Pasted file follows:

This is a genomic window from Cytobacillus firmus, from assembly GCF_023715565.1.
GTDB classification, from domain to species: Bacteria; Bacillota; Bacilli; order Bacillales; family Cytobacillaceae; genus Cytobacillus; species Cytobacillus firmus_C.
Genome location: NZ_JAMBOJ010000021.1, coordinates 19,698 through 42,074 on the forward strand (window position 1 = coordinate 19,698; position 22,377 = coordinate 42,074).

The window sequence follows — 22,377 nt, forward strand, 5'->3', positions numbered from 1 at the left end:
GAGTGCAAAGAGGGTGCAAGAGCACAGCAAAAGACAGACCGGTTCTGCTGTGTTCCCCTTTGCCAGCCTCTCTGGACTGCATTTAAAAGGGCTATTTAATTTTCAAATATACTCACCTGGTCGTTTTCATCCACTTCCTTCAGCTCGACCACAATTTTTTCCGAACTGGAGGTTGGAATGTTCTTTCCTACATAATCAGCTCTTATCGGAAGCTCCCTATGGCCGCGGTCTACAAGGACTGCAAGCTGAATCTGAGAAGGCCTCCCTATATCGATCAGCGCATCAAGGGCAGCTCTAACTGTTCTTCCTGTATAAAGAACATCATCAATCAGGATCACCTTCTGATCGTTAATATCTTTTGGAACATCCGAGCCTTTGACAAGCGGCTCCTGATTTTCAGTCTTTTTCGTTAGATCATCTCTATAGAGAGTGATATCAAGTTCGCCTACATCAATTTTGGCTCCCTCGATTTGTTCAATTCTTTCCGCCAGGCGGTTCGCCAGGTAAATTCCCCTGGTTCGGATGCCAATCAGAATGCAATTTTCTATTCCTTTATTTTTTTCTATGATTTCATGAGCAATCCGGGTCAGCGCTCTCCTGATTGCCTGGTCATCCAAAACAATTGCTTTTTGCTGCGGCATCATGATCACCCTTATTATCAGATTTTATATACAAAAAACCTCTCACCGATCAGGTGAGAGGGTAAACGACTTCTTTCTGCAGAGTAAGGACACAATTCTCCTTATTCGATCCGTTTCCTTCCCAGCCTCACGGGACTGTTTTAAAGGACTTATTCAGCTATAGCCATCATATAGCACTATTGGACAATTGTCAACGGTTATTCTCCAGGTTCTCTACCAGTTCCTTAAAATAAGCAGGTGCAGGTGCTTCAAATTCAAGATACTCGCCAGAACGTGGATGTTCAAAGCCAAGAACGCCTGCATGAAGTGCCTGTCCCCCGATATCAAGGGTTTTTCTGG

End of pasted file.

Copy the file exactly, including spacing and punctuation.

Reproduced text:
This is a genomic window from Cytobacillus firmus, from assembly GCF_023715565.1.
GTDB classification, from domain to species: Bacteria; Bacillota; Bacilli; order Bacillales; family Cytobacillaceae; genus Cytobacillus; species Cytobacillus firmus_C.
Genome location: NZ_JAMBOJ010000021.1, coordinates 19,698 through 42,074 on the forward strand (window position 1 = coordinate 19,698; position 22,377 = coordinate 42,074).

The window sequence follows — 22,377 nt, forward strand, 5'->3', positions numbered from 1 at the left end:
GAGTGCAAAGAGGGTGCAAGAGCACAGCAAAAGACAGACCGGTTCTGCTGTGTTCCCCTTTGCCAGCCTCTCTGGACTGCATTTAAAAGGGCTATTTAATTTTCAAATATACTCACCTGGTCGTTTTCATCCACTTCCTTCAGCTCGACCACAATTTTTTCCGAACTGGAGGTTGGAATGTTCTTTCCTACATAATCAGCTCTTATCGGAAGCTCCCTATGGCCGCGGTCTACAAGGACTGCAAGCTGAATCTGAGAAGGCCTCCCTATATCGATCAGCGCATCAAGGGCAGCTCTAACTGTTCTTCCTGTATAAAGAACATCATCAATCAGGATCACCTTCTGATCGTTAATATCTTTTGGAACATCCGAGCCTTTGACAAGCGGCTCCTGATTTTCAGTCTTTTTCGTTAGATCATCTCTATAGAGAGTGATATCAAGTTCGCCTACATCAATTTTGGCTCCCTCGATTTGTTCAATTCTTTCCGCCAGGCGGTTCGCCAGGTAAATTCCCCTGGTTCGGATGCCAATCAGAATGCAATTTTCTATTCCTTTATTTTTTTCTATGATTTCATGAGCAATCCGGGTCAGCGCTCTCCTGATTGCCTGGTCATCCAAAACAATTGCTTTTTGCTGCGGCATCATGATCACCCTTATTATCAGATTTTATATACAAAAAACCTCTCACCGATCAGGTGAGAGGGTAAACGACTTCTTTCTGCAGAGTAAGGACACAATTCTCCTTATTCGATCCGTTTCCTTCCCAGCCTCACGGGACTGTTTTAAAGGACTTATTCAGCTATAGCCATCATATAGCACTATTGGACAATTGTCAACGGTTATTCTCCAGGTTCTCTACCAGTTCCTTAAAATAAGCAGGTGCAGGTGCTTCAAATTCAAGATACTCGCCAGAACGTGGATGTTCAAAGCCAAGAACGCCTGCATGAAGTGCCTGTCCCCCGATATCAAGGGTTTTTCTGG